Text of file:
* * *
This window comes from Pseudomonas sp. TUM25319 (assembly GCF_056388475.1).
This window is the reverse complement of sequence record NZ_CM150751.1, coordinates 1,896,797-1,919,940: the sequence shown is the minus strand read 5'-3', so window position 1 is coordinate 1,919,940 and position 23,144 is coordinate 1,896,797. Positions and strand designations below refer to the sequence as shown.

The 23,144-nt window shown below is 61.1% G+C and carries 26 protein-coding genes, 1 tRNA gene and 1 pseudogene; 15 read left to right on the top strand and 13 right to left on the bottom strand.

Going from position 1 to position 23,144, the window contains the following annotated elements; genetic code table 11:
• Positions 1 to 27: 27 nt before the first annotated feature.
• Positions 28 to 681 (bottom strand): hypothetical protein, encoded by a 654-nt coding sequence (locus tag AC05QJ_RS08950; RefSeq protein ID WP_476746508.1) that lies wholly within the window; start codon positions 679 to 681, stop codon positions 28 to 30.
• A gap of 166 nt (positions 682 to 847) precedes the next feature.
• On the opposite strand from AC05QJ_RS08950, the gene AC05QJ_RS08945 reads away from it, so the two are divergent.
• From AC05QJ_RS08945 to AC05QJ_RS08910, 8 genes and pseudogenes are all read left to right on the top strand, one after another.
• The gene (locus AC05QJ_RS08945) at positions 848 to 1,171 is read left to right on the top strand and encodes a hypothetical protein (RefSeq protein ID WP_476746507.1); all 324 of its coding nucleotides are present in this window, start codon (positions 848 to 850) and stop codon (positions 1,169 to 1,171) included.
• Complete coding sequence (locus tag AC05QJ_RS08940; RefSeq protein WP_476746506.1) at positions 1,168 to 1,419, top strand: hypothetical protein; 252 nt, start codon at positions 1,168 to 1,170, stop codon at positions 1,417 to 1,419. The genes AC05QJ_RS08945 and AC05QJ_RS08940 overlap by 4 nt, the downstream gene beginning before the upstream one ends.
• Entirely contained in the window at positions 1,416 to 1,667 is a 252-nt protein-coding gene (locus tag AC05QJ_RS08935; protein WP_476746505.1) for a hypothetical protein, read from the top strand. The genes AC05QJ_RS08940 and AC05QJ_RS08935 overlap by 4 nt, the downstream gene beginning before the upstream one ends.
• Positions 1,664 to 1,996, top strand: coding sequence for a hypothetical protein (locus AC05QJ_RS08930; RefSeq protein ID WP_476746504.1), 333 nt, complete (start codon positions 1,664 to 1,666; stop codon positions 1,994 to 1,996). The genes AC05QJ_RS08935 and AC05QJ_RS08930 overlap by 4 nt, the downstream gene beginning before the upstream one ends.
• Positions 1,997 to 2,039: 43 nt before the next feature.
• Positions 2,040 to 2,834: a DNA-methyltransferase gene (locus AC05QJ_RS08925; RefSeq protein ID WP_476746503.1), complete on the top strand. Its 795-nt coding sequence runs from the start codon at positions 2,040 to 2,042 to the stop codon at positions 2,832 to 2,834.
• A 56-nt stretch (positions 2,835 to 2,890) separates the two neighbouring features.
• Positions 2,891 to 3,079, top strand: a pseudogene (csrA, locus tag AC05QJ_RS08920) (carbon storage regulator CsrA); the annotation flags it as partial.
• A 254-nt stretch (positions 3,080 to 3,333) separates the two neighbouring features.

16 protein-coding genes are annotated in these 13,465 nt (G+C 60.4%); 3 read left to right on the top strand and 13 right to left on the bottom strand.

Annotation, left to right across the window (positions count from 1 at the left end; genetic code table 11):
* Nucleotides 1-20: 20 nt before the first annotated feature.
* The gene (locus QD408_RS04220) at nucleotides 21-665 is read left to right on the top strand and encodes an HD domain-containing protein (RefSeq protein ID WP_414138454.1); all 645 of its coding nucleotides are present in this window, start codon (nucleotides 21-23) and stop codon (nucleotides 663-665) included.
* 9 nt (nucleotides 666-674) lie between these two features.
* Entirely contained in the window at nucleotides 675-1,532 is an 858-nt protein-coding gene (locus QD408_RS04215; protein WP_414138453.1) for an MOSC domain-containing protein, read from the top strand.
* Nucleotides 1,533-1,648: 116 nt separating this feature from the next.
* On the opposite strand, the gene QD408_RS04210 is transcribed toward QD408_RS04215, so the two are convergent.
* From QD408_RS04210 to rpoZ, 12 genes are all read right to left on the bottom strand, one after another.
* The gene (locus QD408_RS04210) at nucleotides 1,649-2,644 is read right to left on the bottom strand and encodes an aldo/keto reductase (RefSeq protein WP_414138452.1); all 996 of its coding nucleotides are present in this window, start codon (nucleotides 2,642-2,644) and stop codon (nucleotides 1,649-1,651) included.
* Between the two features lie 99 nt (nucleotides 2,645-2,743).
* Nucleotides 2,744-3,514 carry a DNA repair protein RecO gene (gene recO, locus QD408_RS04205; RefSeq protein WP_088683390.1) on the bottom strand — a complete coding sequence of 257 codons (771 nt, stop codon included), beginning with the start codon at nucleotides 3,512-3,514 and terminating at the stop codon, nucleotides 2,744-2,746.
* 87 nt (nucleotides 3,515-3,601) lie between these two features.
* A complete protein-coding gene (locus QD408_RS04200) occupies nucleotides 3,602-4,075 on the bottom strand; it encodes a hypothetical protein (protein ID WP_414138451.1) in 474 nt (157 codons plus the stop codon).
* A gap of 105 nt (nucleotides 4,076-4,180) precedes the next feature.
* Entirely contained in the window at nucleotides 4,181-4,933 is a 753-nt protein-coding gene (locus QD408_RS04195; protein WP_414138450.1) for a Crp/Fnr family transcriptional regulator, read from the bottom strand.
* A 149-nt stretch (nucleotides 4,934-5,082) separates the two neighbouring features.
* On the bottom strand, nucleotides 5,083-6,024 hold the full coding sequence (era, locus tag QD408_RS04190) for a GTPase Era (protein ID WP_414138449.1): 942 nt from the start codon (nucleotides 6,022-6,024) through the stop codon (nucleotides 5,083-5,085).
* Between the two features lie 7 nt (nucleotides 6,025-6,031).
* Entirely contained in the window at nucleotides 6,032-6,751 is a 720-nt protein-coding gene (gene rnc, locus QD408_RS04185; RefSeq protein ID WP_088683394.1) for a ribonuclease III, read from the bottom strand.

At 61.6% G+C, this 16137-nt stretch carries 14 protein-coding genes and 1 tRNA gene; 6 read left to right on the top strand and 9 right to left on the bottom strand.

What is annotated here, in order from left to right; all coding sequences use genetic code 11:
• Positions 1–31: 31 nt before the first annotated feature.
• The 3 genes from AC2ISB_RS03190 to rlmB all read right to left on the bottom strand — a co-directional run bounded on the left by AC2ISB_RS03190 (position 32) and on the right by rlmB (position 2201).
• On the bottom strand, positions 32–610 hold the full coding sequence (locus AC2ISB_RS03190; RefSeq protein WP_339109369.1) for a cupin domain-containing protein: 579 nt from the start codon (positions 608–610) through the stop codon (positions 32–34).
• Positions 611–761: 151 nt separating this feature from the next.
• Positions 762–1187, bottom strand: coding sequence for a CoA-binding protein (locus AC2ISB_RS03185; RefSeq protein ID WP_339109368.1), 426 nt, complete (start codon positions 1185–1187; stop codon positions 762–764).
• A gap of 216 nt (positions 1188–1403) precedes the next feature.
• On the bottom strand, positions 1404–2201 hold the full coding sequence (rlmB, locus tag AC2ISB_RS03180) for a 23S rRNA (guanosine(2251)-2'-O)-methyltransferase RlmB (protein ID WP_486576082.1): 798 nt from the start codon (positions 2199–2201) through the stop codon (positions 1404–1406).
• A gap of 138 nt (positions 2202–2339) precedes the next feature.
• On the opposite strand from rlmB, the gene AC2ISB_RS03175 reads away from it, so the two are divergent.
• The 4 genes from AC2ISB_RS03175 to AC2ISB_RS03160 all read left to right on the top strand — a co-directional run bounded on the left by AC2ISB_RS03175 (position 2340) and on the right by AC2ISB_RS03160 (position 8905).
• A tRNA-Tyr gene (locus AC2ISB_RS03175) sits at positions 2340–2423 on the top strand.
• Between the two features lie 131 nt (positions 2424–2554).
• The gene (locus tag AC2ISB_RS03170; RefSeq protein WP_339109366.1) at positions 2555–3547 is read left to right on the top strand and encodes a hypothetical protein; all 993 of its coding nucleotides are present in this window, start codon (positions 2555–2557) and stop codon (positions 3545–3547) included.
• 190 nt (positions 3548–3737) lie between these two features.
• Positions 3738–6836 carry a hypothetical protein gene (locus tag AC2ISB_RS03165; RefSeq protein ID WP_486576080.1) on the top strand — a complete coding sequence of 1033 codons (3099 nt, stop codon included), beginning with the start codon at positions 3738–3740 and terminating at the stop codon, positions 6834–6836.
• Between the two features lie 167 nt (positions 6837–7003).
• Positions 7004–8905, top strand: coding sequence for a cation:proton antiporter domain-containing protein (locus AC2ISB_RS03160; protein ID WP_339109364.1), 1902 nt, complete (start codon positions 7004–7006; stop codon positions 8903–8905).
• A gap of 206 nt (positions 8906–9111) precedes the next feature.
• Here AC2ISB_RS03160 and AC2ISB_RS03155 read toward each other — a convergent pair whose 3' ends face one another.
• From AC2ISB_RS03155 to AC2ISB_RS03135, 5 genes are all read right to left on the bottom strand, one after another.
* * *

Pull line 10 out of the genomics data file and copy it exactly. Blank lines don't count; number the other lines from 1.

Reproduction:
• The gene (locus AC05QJ_RS08945) at positions 848 to 1,171 is read left to right on the top strand and encodes a hypothetical protein (RefSeq protein ID WP_476746507.1); all 324 of its coding nucleotides are present in this window, start codon (positions 848 to 850) and stop codon (positions 1,169 to 1,171) included.